Owner Interview with mr. kranky of kranky
Name: mr. kranky
QRD – When & why did you start your label?
mr. kranky – The label was started in 1993 specifically to release the debut album by Labradford.
QRD – Where did you get the money to finance your first few releases?
mr. kranky – I worked other jobs & saved.
QRD – How many releases have you put out?
mr. kranky – About 150 at the moment.
QRD – How many releases would you like to do a year?
mr. kranky – We don’t plan on any number of releases in a given year, we release things as artists complete them. But in general we average 10-12 releases annually.
QRD – What are the fun &/or rewarding parts about running a label?
mr. kranky – The music & the artists we work with.
QRD – What other work experiences prepared you to run a label?
mr. kranky – None.
QRD – What makes your label special & unique?
mr. kranky – The artists we work with.
QRD – How has your physical location effected your label?
mr. kranky – Not at all.
QRD – What‚s your demos policy?
mr. kranky – We listen to them.
QRD – How do you find out about new artists for your label?
mr. kranky – However we can.
QRD – How do most fans find out about your label?
mr. kranky – You would have to ask them.
QRD – What are some things that make you want to work with an artist?
mr. kranky – Only one, their talents.
QRD – What is the thing all releases on your label have in common?
mr. kranky – Quality.
QRD – What do you wish bands on your label would do?
mr. kranky – Sell more copies of their releases.
QRD – If you really like a band, but aren’t sure you could sell many copies of their record; what do you do?
mr. kranky – We do what we always do, sign them & release an album. The decision to work with any artist is based strictly on their art, not on commerce. We are never “sure” that we can sell many copies of a debut release from an artist; it’s a crapshoot at best. I can live with an album that I love that doesn’t sell that well, but I can’t at all imagine living with an album that I don’t love.
QRD – How is financing of a release split between artists & the label?
mr. kranky – The label finances all releases.
QRD – How do you split profits from a release between artists & your label?
mr. kranky – It’s a 50/50 profit split.
QRD – Do you have written contracts with your bands or handshake deals?
mr. kranky – Contracts.
QRD – Do you take a cut of a band‚s publishing?
mr. kranky – Absolutely not.
QRD – How important is it to you to have touring acts on your roster & what do you do to encourage it?
mr. kranky – It helps, but it’s a thankless job for most artists working at this level & we have never asked anyone to tour.
QRD – Do you handle promotions in house or hire out & why?
mr. kranky – In house for all but a few releases.
QRD – Do you view advertisements as a way to generate interest & revenue or more as a way to financially support magazines & websites you like?
mr. kranky – Strictly as a way to support media outlets that support us.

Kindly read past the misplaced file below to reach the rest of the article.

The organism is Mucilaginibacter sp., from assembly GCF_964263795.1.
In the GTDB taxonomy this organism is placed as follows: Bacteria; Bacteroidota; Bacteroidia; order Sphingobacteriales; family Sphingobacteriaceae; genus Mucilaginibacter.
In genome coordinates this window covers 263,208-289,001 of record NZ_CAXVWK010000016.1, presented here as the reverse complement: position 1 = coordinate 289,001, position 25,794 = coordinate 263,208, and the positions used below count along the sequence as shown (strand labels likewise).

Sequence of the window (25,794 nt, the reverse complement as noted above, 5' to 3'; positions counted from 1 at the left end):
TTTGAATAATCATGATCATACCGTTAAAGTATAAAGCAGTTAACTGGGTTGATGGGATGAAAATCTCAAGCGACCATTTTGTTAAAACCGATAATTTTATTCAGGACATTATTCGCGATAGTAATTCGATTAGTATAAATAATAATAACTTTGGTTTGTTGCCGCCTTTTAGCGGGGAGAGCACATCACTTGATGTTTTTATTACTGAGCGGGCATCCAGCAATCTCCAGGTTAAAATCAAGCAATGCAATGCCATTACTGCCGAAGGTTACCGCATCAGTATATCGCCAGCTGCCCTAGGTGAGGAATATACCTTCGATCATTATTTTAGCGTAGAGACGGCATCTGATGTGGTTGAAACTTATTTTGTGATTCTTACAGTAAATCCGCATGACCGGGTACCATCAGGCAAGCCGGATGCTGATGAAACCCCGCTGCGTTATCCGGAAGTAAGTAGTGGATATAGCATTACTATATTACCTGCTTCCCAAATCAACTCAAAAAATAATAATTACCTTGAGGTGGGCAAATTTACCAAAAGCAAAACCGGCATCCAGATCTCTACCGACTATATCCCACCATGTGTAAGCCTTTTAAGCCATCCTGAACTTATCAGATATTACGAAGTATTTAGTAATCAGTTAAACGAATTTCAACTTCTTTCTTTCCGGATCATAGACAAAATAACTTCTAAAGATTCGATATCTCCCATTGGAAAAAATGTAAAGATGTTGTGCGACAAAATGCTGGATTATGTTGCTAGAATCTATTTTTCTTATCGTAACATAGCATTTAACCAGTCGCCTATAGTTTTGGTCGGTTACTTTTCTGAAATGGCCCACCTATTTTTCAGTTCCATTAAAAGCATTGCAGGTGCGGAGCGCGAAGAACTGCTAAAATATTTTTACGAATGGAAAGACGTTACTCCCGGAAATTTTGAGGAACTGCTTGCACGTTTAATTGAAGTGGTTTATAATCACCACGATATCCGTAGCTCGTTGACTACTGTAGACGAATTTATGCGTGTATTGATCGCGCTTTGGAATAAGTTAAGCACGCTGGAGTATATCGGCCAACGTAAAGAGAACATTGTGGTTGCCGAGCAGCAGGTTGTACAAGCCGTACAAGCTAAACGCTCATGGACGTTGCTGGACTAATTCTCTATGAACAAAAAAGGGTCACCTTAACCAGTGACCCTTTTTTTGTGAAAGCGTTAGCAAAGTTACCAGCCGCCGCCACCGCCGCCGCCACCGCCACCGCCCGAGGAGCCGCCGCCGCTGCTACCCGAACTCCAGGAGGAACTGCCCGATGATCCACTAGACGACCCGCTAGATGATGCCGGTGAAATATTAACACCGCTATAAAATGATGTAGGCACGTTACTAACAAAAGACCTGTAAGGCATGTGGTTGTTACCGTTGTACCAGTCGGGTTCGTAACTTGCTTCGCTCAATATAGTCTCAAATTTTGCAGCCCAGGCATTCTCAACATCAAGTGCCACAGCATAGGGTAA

QRD – What is the job of your distributors?
mr. kranky – To fill orders.
QRD – How do you decide how big the initial pressing of a release should be?
mr. kranky – Educated guess.
QRD – Do you sell merchandise other than the music (t-shirts, etc.)?
mr. kranky – We sell t-shirts & hoodies & random non-kranky releases from artists we work with.
QRD – How has running a label effected your own artistic career?
mr. kranky – I don’t have one.
QRD – What’s your most common conversation with artists as far as balancing artistic integrity & financial viability?
mr. kranky – I have never had that conversation with any artist.
QRD – Do you think the album format is dead?
mr. kranky – No.
QRD – Do you think the return of vinyl & cassettes is a fad?
mr. kranky – I don’t know.
QRD – Is it important to have physical releases over digital ones or does it not matter?
mr. kranky – It matters at the moment.
QRD – What do you think of ultra-limited runs of releases (less than 100 discs)?
mr. kranky – I don’t think of them.
QRD – What do you think of “print on demand” discs?
mr. kranky – I don’t think of them.
QRD – What do you do about people distributing your music without financial compensation (piracy & file trading)?
mr. kranky – It’s sad. Most of the artists we work do not make a living from their art. If I showed up at someone’s job on payday & grabbed their paycheck as they were about to receive it, that would be wrong. I see these activities as the same thing.
QRD – What’s something you see other labels do that you think of as borderline unethical?
mr. kranky – Existing.
QRD – What would you suggest to someone starting a label today?
mr. kranky – Don’t.
QRD – Why do you think labels are still important to artists?
mr. kranky – It’s an established brand. As much as people would like to believe that the internet means you can be your own label, very few people have succeeded with that model.
QRD – In 20 years what do you think/hope your label will be known/remembered for?
mr. kranky – Releases that stand the test